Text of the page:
PTSS vs. PTSD

ptss vs ptsd

PTSS vs. PTSD

Post-traumatic stress disorder, or PTSD, has been part of everyday language for a generation now (though it first became an official medical term in 1980). Less often heard of, but a legitimate item of concern, is post-traumatic stress syndrome (PTSS), which has similar symptoms and usually begins in the immediate aftermath of a traumatic event. PTSS may resolve on its own, develop into PTSD, or go “underground” and re-emerge as PTSD months or years later.

PTSS and PTSD Symptoms

A person with PTSS or PTSD will display some or most of the following symptoms

  • Recurring nightmares 
  • Refusal to talk about the traumatic event—or obsessing over ways it might have been avoided, or handled differently 
  • Difficulty concentrating
  • Jumpiness
  • Chronic fretting or worrying 
  • Mood swings 
  • Pulling away from relationships 
  • Depression 
  • Feelings of guilt or worthlessness 
  • Intense fear of circumstances or environments associated with the original trauma 
  • Reckless behavior 
  • Memory blackouts 
  • Flashbacks (mentally detaching from current reality and being “swept into” a perceived reenactment of the traumatic event—usually triggered by a sensory experience or situation similar to the setting of the original trauma)
  • Suicidal thoughts. 

The Differences

The main difference between PTSS and PTSD is intensity and duration. PTSS often resolves on its own within a few days or weeks, in which case it is not considered a diagnosable mental disorder. And the more severe post-traumatic symptoms—flashbacks, total loss of self-confidence, suicidal ideation—typically do not occur with PTSS, or are one-time and relatively minor. 

PTSS can develop into PTSD, however (though it’s also possible to survive a traumatic experience without apparent aftereffects, only to develop PTSD seemingly out of the blue months or years later). If post-traumatic symptoms are severe, continue to intensify, interfere with everyday functioning, and/or persist for more than a month, there will likely be a diagnosis of PTSD (chronic PTSD after three months) requiring medical treatment.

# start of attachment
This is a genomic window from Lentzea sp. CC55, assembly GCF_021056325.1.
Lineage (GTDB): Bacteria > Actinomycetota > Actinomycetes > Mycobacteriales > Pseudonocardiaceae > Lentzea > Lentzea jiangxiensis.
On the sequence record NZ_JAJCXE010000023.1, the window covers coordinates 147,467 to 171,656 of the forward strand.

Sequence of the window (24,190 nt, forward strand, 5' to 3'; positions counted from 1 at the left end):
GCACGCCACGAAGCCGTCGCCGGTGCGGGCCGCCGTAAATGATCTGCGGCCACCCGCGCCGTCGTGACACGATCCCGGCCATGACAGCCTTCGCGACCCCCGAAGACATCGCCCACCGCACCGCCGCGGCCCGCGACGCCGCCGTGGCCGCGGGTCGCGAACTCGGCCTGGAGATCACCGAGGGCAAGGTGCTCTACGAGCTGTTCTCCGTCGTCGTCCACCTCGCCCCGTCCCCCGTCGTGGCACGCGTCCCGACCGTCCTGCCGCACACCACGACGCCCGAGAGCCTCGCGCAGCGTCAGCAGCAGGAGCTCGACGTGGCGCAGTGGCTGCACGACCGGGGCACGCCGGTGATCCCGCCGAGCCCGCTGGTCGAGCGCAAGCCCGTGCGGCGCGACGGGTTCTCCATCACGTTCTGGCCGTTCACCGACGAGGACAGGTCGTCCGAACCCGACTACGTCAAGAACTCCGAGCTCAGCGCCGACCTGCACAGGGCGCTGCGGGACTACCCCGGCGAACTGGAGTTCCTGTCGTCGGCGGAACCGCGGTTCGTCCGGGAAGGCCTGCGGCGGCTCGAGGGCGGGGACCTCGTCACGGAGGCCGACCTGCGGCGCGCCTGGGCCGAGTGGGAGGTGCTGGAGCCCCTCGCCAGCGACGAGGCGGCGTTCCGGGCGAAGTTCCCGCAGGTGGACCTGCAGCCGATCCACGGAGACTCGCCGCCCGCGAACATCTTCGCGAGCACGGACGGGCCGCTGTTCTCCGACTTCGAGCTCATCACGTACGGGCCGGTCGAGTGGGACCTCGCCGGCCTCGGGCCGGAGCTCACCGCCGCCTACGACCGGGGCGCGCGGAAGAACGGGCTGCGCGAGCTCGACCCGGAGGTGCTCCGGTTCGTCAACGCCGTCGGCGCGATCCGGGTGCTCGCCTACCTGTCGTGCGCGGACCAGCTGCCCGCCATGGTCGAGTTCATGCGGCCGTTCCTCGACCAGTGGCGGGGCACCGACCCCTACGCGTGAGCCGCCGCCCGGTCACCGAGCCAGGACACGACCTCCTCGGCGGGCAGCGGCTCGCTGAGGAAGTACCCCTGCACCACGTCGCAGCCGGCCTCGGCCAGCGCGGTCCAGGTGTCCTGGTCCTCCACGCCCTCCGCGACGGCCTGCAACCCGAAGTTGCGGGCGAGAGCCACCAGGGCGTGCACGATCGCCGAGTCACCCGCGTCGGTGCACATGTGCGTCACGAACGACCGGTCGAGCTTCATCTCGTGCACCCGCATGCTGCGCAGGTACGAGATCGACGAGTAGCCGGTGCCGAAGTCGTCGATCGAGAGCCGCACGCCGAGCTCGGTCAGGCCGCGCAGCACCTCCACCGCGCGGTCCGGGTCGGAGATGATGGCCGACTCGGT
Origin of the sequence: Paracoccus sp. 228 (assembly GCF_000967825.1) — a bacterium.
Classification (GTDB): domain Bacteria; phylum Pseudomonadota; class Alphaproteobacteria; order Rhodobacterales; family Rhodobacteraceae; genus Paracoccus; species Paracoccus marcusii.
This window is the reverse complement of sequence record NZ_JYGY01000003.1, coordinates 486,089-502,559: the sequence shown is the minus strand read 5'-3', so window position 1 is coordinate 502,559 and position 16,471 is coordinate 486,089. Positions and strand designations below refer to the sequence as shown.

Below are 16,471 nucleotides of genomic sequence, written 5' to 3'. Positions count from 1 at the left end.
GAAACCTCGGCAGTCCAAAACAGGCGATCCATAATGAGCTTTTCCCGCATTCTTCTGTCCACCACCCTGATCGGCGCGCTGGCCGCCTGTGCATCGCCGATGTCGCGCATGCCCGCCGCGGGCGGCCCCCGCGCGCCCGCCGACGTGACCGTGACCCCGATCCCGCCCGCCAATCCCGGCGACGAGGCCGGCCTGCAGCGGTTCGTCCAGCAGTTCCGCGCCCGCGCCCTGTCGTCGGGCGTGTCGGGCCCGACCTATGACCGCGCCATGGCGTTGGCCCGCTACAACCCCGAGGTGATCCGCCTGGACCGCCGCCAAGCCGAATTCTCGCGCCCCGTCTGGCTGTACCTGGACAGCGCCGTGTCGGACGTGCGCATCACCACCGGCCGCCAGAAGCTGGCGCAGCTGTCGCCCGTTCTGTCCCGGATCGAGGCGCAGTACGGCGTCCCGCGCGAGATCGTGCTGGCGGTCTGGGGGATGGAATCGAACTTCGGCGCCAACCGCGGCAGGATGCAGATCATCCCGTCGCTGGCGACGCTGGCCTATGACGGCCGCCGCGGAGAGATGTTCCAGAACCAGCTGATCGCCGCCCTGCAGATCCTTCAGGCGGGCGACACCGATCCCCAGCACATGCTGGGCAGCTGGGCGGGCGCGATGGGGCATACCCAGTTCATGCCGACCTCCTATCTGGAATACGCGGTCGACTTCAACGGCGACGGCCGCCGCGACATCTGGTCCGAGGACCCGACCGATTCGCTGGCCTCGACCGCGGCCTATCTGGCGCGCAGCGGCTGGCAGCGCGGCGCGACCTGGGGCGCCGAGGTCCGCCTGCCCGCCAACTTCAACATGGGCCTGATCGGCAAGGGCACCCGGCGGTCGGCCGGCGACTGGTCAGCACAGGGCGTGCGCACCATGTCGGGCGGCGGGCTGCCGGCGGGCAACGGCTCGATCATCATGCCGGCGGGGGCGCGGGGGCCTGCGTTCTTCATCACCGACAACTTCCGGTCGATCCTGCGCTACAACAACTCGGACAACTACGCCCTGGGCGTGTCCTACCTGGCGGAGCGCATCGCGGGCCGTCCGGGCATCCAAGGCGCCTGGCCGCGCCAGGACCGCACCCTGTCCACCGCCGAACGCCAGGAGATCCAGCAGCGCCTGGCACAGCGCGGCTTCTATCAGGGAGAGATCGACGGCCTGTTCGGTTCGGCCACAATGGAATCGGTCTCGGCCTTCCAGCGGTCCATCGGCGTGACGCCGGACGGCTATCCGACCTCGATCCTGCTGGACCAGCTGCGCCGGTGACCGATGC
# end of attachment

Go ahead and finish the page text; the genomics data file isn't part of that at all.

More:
Both PTSS and PTSD are sometimes called simply “post-traumatic stress,” further complicating the matter of differentiating them. (“Post-traumatic stress” may also mean simply the state of being temporarily shaken from a frightening experience.)

What to Do

If you suffer a traumatic experience and especially if it was an unanticipated or violent event, it’s a good idea to see a counselor even if you don’t have obvious post-traumatic symptoms. Coming to grips with trauma early on may keep PTSD from developing or from becoming severe enough to cause major problems. If you suspect you already have PTSS or PTSD, don’t wait to see whether it gets worse: talk to a doctor immediately.

A few additional tips:

  • If you are currently in an ongoing traumatic situation such as an abusive relationship, don’t try to “fix it” from within: chances are your best efforts will just enable it to continue. Get away and get help.
  • Get advice on learning self-defense and/or developing your natural talents, to build up resilience and self-confidence.
  • Keeping your body strong will help your mind stay strong: keep in good physical condition through good nutrition, stress management, exercise, and sleep.
  • Exercise your brain regularly, too, to strengthen your mental focus and keep your mind sound.
  • If someone you’re close to has post-traumatic symptoms, convince him or her to get professional help if possible. In any case, seek counseling and advice yourself, and focus on being empathetic and understanding.
  • If someone with trauma symptoms talks about suicide—or if you feel like killing yourself, however briefly—call a suicide hotline for immediate advice. Do not brush such warning signs off: they can turn into reality before anyone realizes what is happening.
  • Know that PTSS/PTSD can be treated and recovery is possible.

Treatment for Addiction and Mental Health Disorders

Many people with post-traumatic or other mental health disorders also suffer from drug addiction, and recovery from either problem requires treatment for both. Hemet Valley Recovery Center provides addiction detox and rehab along with treatment for co-occurring mental health disorders. Contact us to learn more.

Hemet Valley Recovery Center remains open and accepting patients, we will continue to follow the CDC guidelines regarding COVID-19. Click here for more information or call 866-273-0868.
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